“I would like to wake up and wake you up”, writes Fr. Márquez Calle, ocd, in his letter “Praying in times of war”

♦ A painful reflection
To pray is to wake up and set off, in communion

I dare to address to you a cordial and pressing appeal to prayer, a prayer which does not renounce courageous faith and communion between brothers, a prayer which is stronger than any war and any threat. Even in the calm city of Rome the voice of our brothers clearly reaches, in the heart of kyiv (capital of Ukraine): he thanks us for our prayers and our support, in the midst of the sound of sirens and gunfire nearby war.

I would like to wake up and wake you up, if you allow me, dear brothers and sisters, not to the paralyzing terror of war, but to the humble courage of those who unite, like the first Christians, to pray with the conviction that Jesus on the cross is the winner of history.

We are Discalced Carmelites and Discalced Carmelites. We are descended from hermits, some of whom were probably crusaders and who disarmed themselves to enter into another battle no less arduous and difficult. We descend from a woman who spent her life in an interior struggle to abandon herself to the Love of her life, and thus conquer her own freedom as a child of God.

We’re all fighting the same war

To paraphrase Saint Paul, if one part of the body suffers, we all suffer. We are on the side of the Ukrainian people and the Russian people, we are on the side of all peoples, against war, against all wars, including those which do not make the front page of the newspapers because they present no interest. The war did not start now. It has been going on for a long time in our country, Ukraine, and in many corners of the world, even if it does not make headlines. May I ask your prayers for the victims of this war (Ukrainians and Russians) and their families?

Some Ukrainian mothers collect dog tags of Russian soldiers killed on Ukrainian territory and thus inform Russian mothers that their sons were killed at the front. In these gestures of humanity, in the midst of the horror of war, there is the response of good and courageous hearts that think of the mothers of the victims of the opposing camp. This other war, that of those whose silent love sustains a world that seems to be collapsing. This love is victory and sustains the world.

War often reveals that we are outraged but not awake, afraid but not upright, angry but not in our way, supportive of those far away but not so attentive to those close to us, generous but safe in our zones. of comfort. To pray is to wake up to what we do not see and recognize about ourselves, our family, our community and our country, in this crucial hour for the world, the Church and Carmel.

♦ An invite
“He is coming along the way: if you give him shelter”, John of the Cross
The Carmel welcomes

Dear brothers and sisters of the Carmel of Thérèse and John of the Cross, we live in convents and well-furnished and very comfortable houses. I dare to invite you, as father and brother, to make available to refugees, with moderation and legality, so many spaces that are empty, available and unused. We must not lock ourselves in our quiet well-being, without hearing the cry of the homeless. As far as possible, I am thinking above all of Europe at the moment, we can, with the help of social organizations, make premises and part of our convents available for those who have no place where to live now. What would our prayer look like if, having enough to eat and clothe ourselves, a house and a roof, we see these caravans of mothers passing by with their children and we do not offer them, I do not say what we need, but what we don’t use and what is empty. I ask you to open your hearts to this call, to welcome and receive Jesus who asks for a place to stay, because with us there is room.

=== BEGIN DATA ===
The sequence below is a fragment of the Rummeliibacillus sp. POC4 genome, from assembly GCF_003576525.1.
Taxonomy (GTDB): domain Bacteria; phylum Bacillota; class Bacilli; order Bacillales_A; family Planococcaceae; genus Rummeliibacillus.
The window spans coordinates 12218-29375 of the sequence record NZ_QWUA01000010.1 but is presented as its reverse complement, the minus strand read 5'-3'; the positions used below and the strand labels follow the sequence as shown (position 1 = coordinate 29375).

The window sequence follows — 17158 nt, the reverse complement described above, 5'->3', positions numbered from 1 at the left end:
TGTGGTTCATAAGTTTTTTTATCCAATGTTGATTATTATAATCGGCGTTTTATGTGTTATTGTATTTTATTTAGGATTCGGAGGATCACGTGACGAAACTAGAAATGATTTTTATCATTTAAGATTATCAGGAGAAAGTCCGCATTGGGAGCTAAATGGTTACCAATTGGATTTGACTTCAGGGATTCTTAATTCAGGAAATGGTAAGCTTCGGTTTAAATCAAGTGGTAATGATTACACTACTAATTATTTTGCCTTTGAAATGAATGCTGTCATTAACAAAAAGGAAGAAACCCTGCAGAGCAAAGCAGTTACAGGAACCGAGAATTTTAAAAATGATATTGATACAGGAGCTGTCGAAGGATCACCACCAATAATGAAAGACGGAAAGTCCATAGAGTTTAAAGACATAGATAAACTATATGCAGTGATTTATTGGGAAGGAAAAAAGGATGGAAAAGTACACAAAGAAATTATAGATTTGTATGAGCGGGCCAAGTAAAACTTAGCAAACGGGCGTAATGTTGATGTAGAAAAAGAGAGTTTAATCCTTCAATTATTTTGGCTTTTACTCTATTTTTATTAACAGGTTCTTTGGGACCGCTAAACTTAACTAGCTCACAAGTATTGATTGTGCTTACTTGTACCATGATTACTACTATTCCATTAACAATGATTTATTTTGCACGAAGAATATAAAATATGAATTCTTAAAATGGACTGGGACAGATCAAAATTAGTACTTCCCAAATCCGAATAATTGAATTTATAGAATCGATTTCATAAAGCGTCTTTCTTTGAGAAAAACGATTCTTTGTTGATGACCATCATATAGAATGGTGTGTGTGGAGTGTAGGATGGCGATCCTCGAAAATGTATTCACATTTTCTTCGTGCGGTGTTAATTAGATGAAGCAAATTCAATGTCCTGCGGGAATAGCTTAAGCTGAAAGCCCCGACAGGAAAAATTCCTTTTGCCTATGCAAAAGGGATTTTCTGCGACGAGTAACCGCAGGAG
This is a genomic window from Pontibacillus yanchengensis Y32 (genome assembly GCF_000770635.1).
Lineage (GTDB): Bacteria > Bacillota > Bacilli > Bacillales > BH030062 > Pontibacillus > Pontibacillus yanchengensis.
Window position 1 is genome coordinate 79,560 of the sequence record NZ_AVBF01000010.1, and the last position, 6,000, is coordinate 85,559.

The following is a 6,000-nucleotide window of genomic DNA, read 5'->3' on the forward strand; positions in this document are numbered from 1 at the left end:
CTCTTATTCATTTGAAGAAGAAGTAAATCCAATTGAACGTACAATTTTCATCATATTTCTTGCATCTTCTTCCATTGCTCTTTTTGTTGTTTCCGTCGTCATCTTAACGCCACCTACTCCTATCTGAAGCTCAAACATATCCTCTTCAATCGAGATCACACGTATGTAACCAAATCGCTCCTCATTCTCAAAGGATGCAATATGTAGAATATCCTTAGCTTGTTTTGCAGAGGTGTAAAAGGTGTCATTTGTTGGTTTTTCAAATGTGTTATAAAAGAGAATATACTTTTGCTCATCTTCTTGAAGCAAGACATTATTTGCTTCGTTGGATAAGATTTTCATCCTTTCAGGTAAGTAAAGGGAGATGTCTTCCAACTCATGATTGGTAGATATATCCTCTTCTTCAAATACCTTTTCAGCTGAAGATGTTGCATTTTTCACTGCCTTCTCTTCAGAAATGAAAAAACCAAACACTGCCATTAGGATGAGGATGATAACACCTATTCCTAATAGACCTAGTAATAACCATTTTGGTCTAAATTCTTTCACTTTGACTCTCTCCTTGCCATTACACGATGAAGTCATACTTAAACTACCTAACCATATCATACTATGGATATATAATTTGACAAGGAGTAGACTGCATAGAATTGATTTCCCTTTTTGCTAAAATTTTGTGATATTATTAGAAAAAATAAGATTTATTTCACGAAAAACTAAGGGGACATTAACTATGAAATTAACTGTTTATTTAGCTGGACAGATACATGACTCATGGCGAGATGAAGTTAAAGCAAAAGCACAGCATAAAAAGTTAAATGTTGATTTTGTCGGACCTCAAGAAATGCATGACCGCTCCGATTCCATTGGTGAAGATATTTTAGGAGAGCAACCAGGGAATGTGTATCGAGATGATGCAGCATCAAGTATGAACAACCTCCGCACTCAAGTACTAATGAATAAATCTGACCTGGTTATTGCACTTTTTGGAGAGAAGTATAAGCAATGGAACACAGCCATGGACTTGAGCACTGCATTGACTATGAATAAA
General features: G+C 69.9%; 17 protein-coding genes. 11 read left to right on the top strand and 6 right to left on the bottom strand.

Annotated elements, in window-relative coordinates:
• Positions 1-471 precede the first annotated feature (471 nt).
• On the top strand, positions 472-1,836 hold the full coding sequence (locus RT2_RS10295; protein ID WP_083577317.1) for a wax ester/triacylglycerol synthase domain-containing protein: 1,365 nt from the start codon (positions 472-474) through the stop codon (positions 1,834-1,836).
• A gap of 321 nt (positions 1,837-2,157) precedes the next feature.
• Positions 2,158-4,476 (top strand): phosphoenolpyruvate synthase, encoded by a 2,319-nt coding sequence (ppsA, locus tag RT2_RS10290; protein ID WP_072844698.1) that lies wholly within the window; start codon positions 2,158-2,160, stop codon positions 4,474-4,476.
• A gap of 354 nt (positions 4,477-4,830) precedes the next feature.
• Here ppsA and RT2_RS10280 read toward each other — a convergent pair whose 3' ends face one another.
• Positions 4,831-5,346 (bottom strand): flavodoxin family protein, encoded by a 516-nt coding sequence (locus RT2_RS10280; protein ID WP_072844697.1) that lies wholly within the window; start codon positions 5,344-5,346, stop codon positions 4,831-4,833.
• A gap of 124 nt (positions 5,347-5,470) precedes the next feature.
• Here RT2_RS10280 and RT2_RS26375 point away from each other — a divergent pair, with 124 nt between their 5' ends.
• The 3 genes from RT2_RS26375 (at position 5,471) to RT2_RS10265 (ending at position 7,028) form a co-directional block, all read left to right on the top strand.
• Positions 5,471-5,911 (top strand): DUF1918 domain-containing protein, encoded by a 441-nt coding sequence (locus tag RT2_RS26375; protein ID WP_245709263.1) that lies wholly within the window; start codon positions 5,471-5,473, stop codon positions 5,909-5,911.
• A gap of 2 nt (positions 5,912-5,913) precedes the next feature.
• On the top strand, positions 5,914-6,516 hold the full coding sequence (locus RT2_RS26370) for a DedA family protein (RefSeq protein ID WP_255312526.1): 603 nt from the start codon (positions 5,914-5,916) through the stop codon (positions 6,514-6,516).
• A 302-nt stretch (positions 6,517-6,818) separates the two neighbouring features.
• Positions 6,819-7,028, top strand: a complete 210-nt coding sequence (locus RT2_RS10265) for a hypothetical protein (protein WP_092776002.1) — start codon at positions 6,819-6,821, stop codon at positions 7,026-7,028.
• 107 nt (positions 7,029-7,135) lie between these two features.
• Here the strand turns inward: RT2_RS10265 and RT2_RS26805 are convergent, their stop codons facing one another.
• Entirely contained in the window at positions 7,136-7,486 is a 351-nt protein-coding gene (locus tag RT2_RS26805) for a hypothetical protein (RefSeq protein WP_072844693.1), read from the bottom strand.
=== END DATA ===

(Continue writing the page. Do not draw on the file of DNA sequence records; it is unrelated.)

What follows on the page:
I thank you for the help you are already sending and reaching our Ukrainian brothers and sisters, and I encourage you to continue to be generous, as you can and see fit.

A suggestion
It’s not just Ukraine

I also confide to you so many injustices, wars and willful oversights by the media, in the four corners of the world, and not only in Ukraine: the poor of the Sahel make no noise; child victims of sexual exploitation do not scream either; peaceful peoples in some African countries are being silenced by Islamic terrorism; tribes are being massacred these days in the Amazon rainforest for economic interests; there have been dramatic floods in Australia, in the diocese of our brother, Bishop Gregory Homeming, ocd, bishop of Lismore; the dream of many who have tried to reach Europe by sea, drowned in silence and stranded on our beaches; the cries of many abused women, in countries where protest is systematically crushed, do not reach us; Colombia is experiencing a frightening situation of political and economic uncertainty; so many white-collar mafias crush others, even blessed by men and women who claim to believe in a God whom they crucify in the innocent; so many abandoned elderly people live alone in our big cities… And hardly anyone talks about Syria or Afghanistan anymore. So many and so many situations… it’s not just Ukraine, of course.

I ask you, brothers and sisters, not to remain silent in the face of so many realities for which we want to pray together. Let us know the situation in your country or region so that we can be informed. We want to be a united body that suffers and celebrates as a family. This is our path to Easter, and the meaning of union: with Mary and Joseph, at the foot of so many crosses in history, visible and invisible, this road already heralds Easter morning.

Good climb towards Easter, if we went to Jerusalem with the suffering Christ!


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